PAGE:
Iranian Foreign Minister Mohammad Javad Zarif has said that the use of coercive rhetoric against the country will never bear any results.
Zarif made the remark in an interview with The New Yorker, which was conducted before the conclusion of Tuesday’s historic agreement between Iran and the P5+1, but was published on Thursday.
Responding to a question on the prospects of cooperation between Tehran and Washington in the wake of the then potential agreement, Zarif said, “This is a test for us to see whether the United States is ready to deal with realities, to set aside this language of coercion and force.”
Following 18 days of marathon talks in the Austrian city of Vienna over Tehran’s nuclear program, Iran and the P5+1 group of countries – the United States, Britain, France, China and Russia plus Germany – reached a conclusion on the Joint Comprehensive Plan of Action (JCPOA) on July 14.
“I think the United States would do itself a lot of good if it abandoned this language. I mean, the actual use of force by the United States has not paid any dividends, neither for US policy nor for the American people. It has only cost you as taxpayers a lot of money,” said the top Iranian diplomat.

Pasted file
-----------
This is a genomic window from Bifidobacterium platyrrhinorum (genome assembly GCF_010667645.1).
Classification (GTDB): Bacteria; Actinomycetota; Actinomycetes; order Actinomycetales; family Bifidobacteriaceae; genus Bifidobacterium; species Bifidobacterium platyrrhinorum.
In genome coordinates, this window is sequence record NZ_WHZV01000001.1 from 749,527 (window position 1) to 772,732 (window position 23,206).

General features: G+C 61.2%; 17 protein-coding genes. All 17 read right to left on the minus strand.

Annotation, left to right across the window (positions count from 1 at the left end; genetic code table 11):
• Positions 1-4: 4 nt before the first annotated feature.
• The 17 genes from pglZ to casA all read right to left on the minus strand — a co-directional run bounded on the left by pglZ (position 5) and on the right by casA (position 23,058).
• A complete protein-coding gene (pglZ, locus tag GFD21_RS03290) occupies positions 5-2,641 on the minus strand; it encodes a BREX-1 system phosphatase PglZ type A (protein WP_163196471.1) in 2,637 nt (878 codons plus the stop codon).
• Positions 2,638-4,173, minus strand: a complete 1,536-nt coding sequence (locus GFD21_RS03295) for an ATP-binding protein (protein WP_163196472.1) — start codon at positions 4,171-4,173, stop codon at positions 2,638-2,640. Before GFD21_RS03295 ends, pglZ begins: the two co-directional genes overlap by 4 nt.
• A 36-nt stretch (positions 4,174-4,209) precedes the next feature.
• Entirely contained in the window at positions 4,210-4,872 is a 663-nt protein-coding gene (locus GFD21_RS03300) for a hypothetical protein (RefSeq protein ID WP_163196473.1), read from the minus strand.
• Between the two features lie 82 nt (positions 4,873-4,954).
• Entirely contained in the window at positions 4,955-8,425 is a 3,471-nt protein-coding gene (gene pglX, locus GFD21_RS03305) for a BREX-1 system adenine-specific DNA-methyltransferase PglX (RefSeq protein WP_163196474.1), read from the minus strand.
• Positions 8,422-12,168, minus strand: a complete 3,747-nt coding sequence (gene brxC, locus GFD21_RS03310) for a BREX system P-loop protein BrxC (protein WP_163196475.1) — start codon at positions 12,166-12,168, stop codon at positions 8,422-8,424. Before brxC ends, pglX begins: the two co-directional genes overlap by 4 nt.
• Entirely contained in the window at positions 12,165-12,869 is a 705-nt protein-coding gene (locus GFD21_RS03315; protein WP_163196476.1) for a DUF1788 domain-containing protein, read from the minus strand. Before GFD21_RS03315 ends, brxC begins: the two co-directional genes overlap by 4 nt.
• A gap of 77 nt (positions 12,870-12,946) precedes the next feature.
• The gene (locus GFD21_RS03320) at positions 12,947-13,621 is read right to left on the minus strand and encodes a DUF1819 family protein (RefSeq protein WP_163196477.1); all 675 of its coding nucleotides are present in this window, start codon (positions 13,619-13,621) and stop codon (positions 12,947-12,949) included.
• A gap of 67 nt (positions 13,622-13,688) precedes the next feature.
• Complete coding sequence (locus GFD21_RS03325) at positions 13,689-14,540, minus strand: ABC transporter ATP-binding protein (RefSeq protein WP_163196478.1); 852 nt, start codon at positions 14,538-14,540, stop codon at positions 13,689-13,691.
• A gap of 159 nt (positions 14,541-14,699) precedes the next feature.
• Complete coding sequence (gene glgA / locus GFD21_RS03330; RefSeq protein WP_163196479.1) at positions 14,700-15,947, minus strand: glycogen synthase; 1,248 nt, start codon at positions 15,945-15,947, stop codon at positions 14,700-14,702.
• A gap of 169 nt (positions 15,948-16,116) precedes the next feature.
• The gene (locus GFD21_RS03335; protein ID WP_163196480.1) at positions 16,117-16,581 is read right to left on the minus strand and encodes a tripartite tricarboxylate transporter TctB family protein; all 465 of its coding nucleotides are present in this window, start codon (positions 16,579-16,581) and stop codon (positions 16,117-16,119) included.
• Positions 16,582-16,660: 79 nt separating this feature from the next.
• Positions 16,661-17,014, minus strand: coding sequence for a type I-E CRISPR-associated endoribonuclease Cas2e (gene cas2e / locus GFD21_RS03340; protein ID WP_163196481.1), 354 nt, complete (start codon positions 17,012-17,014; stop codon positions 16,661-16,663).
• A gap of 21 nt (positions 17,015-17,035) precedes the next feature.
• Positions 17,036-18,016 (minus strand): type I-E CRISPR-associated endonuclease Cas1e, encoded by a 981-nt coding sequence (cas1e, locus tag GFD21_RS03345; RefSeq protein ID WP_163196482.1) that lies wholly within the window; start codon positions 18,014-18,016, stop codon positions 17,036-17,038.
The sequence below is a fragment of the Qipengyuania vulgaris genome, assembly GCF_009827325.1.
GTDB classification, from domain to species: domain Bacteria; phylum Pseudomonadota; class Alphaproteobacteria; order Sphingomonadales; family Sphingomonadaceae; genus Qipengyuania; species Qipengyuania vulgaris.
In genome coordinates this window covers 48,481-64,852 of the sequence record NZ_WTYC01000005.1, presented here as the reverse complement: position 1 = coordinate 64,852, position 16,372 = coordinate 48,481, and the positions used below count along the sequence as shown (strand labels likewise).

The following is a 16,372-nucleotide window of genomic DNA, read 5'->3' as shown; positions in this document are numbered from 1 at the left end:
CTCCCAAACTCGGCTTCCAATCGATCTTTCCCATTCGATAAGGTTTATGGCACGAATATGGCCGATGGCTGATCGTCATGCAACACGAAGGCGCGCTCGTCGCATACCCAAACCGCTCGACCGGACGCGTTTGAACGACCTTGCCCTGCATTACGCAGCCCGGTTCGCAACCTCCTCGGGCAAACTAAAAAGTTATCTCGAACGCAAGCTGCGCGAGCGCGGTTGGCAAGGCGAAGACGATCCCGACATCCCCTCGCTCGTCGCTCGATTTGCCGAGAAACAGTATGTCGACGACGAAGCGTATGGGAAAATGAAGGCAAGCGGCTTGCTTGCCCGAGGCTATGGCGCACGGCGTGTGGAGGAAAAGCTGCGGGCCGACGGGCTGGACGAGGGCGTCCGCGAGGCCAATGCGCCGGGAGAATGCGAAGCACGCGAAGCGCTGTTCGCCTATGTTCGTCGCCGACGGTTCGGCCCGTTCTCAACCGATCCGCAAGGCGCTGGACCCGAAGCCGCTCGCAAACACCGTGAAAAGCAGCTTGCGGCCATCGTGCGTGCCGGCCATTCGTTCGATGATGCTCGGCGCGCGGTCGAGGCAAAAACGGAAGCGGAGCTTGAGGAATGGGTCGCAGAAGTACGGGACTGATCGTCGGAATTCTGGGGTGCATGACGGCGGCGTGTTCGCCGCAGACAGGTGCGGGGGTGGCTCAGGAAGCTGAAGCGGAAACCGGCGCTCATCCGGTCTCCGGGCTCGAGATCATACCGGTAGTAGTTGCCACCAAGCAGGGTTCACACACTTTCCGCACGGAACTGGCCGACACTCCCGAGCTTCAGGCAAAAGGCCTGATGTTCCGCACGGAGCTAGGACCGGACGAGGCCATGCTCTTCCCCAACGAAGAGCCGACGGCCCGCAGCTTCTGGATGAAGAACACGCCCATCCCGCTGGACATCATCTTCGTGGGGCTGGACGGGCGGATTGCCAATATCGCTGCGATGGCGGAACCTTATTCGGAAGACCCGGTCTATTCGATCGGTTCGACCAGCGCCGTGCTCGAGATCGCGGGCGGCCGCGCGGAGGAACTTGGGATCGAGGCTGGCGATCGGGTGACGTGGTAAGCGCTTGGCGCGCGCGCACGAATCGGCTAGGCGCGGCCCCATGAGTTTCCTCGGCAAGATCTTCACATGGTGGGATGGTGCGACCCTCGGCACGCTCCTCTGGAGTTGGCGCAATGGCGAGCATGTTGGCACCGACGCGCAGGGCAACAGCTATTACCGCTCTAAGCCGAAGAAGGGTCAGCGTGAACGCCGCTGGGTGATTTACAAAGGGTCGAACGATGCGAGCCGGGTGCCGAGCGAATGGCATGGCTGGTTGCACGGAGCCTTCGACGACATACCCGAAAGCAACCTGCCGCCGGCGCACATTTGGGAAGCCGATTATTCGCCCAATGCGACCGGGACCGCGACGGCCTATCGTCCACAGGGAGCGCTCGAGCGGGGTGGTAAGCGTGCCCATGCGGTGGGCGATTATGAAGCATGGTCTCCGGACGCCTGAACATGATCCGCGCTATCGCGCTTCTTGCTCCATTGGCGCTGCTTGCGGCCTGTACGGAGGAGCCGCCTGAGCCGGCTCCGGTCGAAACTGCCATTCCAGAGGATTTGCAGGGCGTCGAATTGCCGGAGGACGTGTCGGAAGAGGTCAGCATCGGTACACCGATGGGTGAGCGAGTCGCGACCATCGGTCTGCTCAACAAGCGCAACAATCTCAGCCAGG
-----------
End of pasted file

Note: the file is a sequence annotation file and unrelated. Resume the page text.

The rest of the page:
“It is extremely important to start recognizing that the Iranian people have two qualities: they resist pressure, but they respond very positively to respect,” he added.
Asked whether Iran would improve its relations with Persian Gulf littoral states following the nuclear agreement, Zarif said the enhancement of relations with Persian Gulf countries has always been a central plank of Iran’s foreign policy.
“Iran can only prosper in a stable and prosperous neighborhood. For us, security in both the Central Asian and Caucasus region, as well as in the Persian Gulf region and in Turkey, Pakistan, and Afghanistan, is extremely important,” Zarif said.
In response to a question on whether or not the Iranian foreign minister would one day sit down with his Saudi counterpart Adel al-Jubeir to discuss Tehran-Riyadh cooperation on regional issues, Zarif said, “I have no problem in sitting down with anybody from this region, provided they are not engaged in acts of criminal atrocity against their neighbors.”
The Iranian foreign minister noted that besides conducting airstrikes for nearly four-month against its impoverished neighbor Yemen, Riyadh has been sponsoring terrorist groups, including ISIL and the al-Qaeda-linked al-Nusra Front to create “all sorts of havoc in this region.”
By Press TV